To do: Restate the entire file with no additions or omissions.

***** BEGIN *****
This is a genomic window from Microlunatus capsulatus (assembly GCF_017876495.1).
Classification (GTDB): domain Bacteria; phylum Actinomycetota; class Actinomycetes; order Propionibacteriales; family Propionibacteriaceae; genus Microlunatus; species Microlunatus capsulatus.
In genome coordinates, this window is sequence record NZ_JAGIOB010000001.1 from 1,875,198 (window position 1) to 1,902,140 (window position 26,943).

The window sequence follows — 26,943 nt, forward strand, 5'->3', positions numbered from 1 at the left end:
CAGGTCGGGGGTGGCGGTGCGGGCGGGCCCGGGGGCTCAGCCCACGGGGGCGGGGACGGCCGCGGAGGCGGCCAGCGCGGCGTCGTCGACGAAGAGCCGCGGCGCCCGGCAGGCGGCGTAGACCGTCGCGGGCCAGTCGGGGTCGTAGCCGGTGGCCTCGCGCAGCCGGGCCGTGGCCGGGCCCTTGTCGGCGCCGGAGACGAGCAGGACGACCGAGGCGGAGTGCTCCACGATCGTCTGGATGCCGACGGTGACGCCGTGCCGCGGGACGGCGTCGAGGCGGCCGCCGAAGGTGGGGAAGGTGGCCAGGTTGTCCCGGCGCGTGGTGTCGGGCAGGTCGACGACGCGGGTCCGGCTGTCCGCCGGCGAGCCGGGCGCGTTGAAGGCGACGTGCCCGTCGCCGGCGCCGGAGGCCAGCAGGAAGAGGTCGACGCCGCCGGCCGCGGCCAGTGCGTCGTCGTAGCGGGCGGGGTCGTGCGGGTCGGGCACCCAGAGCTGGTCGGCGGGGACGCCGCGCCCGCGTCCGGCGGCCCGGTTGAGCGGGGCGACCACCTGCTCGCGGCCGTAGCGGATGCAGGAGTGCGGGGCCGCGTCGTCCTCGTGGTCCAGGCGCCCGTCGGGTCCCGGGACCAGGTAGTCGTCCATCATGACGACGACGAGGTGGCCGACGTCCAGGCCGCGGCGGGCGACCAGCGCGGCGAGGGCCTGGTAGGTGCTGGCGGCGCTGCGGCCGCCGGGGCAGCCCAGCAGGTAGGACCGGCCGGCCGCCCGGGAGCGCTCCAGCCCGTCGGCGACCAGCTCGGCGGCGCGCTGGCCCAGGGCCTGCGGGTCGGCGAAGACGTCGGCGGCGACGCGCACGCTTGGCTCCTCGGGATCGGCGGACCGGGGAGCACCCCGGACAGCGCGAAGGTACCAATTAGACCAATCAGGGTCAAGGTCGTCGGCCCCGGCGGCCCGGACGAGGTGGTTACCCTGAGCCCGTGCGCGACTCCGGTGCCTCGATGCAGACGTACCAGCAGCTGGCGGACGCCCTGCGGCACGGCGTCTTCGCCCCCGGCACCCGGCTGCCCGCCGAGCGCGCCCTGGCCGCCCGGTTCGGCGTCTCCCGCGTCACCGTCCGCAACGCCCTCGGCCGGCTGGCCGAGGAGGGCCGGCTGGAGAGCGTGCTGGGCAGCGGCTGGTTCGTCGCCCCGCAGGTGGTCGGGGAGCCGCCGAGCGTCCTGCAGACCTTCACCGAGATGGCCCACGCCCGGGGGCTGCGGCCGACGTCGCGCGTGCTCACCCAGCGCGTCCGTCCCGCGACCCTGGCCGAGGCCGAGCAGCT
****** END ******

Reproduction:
This is a genomic window from Microlunatus capsulatus (assembly GCF_017876495.1).
Classification (GTDB): domain Bacteria; phylum Actinomycetota; class Actinomycetes; order Propionibacteriales; family Propionibacteriaceae; genus Microlunatus; species Microlunatus capsulatus.
In genome coordinates, this window is sequence record NZ_JAGIOB010000001.1 from 1,875,198 (window position 1) to 1,902,140 (window position 26,943).

The window sequence follows — 26,943 nt, forward strand, 5'->3', positions numbered from 1 at the left end:
CAGGTCGGGGGTGGCGGTGCGGGCGGGCCCGGGGGCTCAGCCCACGGGGGCGGGGACGGCCGCGGAGGCGGCCAGCGCGGCGTCGTCGACGAAGAGCCGCGGCGCCCGGCAGGCGGCGTAGACCGTCGCGGGCCAGTCGGGGTCGTAGCCGGTGGCCTCGCGCAGCCGGGCCGTGGCCGGGCCCTTGTCGGCGCCGGAGACGAGCAGGACGACCGAGGCGGAGTGCTCCACGATCGTCTGGATGCCGACGGTGACGCCGTGCCGCGGGACGGCGTCGAGGCGGCCGCCGAAGGTGGGGAAGGTGGCCAGGTTGTCCCGGCGCGTGGTGTCGGGCAGGTCGACGACGCGGGTCCGGCTGTCCGCCGGCGAGCCGGGCGCGTTGAAGGCGACGTGCCCGTCGCCGGCGCCGGAGGCCAGCAGGAAGAGGTCGACGCCGCCGGCCGCGGCCAGTGCGTCGTCGTAGCGGGCGGGGTCGTGCGGGTCGGGCACCCAGAGCTGGTCGGCGGGGACGCCGCGCCCGCGTCCGGCGGCCCGGTTGAGCGGGGCGACCACCTGCTCGCGGCCGTAGCGGATGCAGGAGTGCGGGGCCGCGTCGTCCTCGTGGTCCAGGCGCCCGTCGGGTCCCGGGACCAGGTAGTCGTCCATCATGACGACGACGAGGTGGCCGACGTCCAGGCCGCGGCGGGCGACCAGCGCGGCGAGGGCCTGGTAGGTGCTGGCGGCGCTGCGGCCGCCGGGGCAGCCCAGCAGGTAGGACCGGCCGGCCGCCCGGGAGCGCTCCAGCCCGTCGGCGACCAGCTCGGCGGCGCGCTGGCCCAGGGCCTGCGGGTCGGCGAAGACGTCGGCGGCGACGCGCACGCTTGGCTCCTCGGGATCGGCGGACCGGGGAGCACCCCGGACAGCGCGAAGGTACCAATTAGACCAATCAGGGTCAAGGTCGTCGGCCCCGGCGGCCCGGACGAGGTGGTTACCCTGAGCCCGTGCGCGACTCCGGTGCCTCGATGCAGACGTACCAGCAGCTGGCGGACGCCCTGCGGCACGGCGTCTTCGCCCCCGGCACCCGGCTGCCCGCCGAGCGCGCCCTGGCCGCCCGGTTCGGCGTCTCCCGCGTCACCGTCCGCAACGCCCTCGGCCGGCTGGCCGAGGAGGGCCGGCTGGAGAGCGTGCTGGGCAGCGGCTGGTTCGTCGCCCCGCAGGTGGTCGGGGAGCCGCCGAGCGTCCTGCAGACCTTCACCGAGATGGCCCACGCCCGGGGGCTGCGGCCGACGTCGCGCGTGCTCACCCAGCGCGTCCGTCCCGCGACCCTGGCCGAGGCCGAGCAGCT